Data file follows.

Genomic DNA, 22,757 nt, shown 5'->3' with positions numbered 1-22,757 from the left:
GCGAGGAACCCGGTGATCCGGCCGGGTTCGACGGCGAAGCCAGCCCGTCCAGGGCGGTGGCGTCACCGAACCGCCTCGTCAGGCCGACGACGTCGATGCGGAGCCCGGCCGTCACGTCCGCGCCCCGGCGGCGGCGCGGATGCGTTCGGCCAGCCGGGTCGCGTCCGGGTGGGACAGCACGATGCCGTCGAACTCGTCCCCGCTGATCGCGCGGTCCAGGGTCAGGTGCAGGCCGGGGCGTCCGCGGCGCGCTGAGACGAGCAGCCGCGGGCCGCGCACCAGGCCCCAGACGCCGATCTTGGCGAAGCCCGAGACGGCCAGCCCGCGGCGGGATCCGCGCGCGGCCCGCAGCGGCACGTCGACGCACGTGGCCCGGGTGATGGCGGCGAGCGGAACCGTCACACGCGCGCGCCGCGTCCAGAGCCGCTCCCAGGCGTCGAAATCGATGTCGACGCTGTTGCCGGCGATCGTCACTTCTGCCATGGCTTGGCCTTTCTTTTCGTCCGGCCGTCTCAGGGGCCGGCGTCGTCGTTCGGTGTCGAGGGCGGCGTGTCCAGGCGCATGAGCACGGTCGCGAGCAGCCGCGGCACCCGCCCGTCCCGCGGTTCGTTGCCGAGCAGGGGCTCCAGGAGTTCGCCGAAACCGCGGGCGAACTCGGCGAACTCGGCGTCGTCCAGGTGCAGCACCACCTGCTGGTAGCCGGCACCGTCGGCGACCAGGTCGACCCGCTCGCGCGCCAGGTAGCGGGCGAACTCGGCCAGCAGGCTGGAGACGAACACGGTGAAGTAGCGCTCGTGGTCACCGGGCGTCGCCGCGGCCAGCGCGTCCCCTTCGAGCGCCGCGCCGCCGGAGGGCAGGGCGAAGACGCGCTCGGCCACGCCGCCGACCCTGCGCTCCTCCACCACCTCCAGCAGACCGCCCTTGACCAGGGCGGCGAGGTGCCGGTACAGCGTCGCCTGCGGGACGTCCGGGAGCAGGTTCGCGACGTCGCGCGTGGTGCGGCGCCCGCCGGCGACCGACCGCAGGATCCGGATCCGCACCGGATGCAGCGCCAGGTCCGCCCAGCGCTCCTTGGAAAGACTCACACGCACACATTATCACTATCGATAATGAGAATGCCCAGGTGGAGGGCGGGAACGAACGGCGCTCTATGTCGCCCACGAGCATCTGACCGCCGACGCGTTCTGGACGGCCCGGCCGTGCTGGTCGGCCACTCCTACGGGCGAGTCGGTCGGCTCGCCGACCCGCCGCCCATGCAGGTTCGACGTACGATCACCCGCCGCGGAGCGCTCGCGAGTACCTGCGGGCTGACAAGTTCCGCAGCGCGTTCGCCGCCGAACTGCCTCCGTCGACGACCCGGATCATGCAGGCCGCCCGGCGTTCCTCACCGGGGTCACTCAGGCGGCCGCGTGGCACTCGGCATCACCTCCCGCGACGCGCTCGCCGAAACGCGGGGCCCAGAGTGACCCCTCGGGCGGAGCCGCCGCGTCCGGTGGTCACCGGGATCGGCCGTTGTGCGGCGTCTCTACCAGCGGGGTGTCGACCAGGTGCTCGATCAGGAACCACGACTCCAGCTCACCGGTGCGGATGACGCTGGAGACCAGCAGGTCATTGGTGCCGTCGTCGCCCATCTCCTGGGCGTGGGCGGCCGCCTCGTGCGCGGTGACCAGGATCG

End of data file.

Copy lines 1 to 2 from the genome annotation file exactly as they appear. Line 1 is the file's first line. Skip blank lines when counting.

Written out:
Genomic DNA, 22,757 nt, shown 5'->3' with positions numbered 1-22,757 from the left:
GCGAGGAACCCGGTGATCCGGCCGGGTTCGACGGCGAAGCCAGCCCGTCCAGGGCGGTGGCGTCACCGAACCGCCTCGTCAGGCCGACGACGTCGATGCGGAGCCCGGCCGTCACGTCCGCGCCCCGGCGGCGGCGCGGATGCGTTCGGCCAGCCGGGTCGCGTCCGGGTGGGACAGCACGATGCCGTCGAACTCGTCCCCGCTGATCGCGCGGTCCAGGGTCAGGTGCAGGCCGGGGCGTCCGCGGCGCGCTGAGACGAGCAGCCGCGGGCCGCGCACCAGGCCCCAGACGCCGATCTTGGCGAAGCCCGAGACGGCCAGCCCGCGGCGGGATCCGCGCGCGGCCCGCAGCGGCACGTCGACGCACGTGGCCCGGGTGATGGCGGCGAGCGGAACCGTCACACGCGCGCGCCGCGTCCAGAGCCGCTCCCAGGCGTCGAAATCGATGTCGACGCTGTTGCCGGCGATCGTCACTTCTGCCATGGCTTGGCCTTTCTTTTCGTCCGGCCGTCTCAGGGGCCGGCGTCGTCGTTCGGTGTCGAGGGCGGCGTGTCCAGGCGCATGAGCACGGTCGCGAGCAGCCGCGGCACCCGCCCGTCCCGCGGTTCGTTGCCGAGCAGGGGCTCCAGGAGTTCGCCGAAACCGCGGGCGAACTCGGCGAACTCGGCGTCGTCCAGGTGCAGCACCACCTGCTGGTAGCCGGCACCGTCGGCGACCAGGTCGACCCGCTCGCGCGCCAGGTAGCGGGCGAACTCGGCCAGCAGGCTGGAGACGAACACGGTGAAGTAGCGCTCGTGGTCACCGGGCGTCGCCGCGGCCAGCGCGTCCCCTTCGAGCGCCGCGCCGCCGGAGGGCAGGGCGAAGACGCGCTCGGCCACGCCGCCGACCCTGCGCTCCTCCACCACCTCCAGCAGACCGCCCTTGACCAGGGCGGCGAGGTGCCGGTACAGCGTCGCCTGCGGGACGTCCGGGAGCAGGTTCGCGACGTCGCGCGTGGTGCGGCGCCCGCCGGCGACCGACCGCAGGATCCGGATCCGCACCGGATGCAGCGCCAGGTCCGCCCAGCGCTCCTTGGAAAGACTCACACGCACACATTATCACTATCGATAATGAGAATGCCCAGGTGGAGGGCGGGAACGAACGGCGCTCTATGTCGCCCACGAGCATCTGACCGCCGACGCGTTCTGGACGGCCCGGCCGTGCTGGTCGGCCACTCCTACGGGCGAGTCGGTCGGCTCGCCGACCCGCCGCCCATGCAGGTTCGACGTACGATCACCCGCCGCGGAGCGCTCGCGAGTACCTGCGGGCTGACAAGTTCCGCAGCGCGTTCGCCGCCGAACTGCCTCCGTCGACGACCCGGATCATGCAGGCCGCCCGGCGTTCCTCACCGGGGTCACTCAGGCGGCCGCGTGGCACTCGGCATCACCTCCCGCGACGCGCTCGCCGAAACGCGGGGCCCAGAGTGACCCCTCGGGCGGAGCCGCCGCGTCCGGTGGTCACCGGGATCGGCCGTTGTGCGGCGTCTCTACCAGCGGGGTGTCGACCAGGTGCTCGATCAGGAACCACGACTCCAGCTCACCGGTGCGGATGACGCTGGAGACCAGCAGGTCATTGGTGCCGTCGTCGCCCATCTCCTGGGCGTGGGCGGCCGCCTCGTGCGCGGTGACCAGGATCG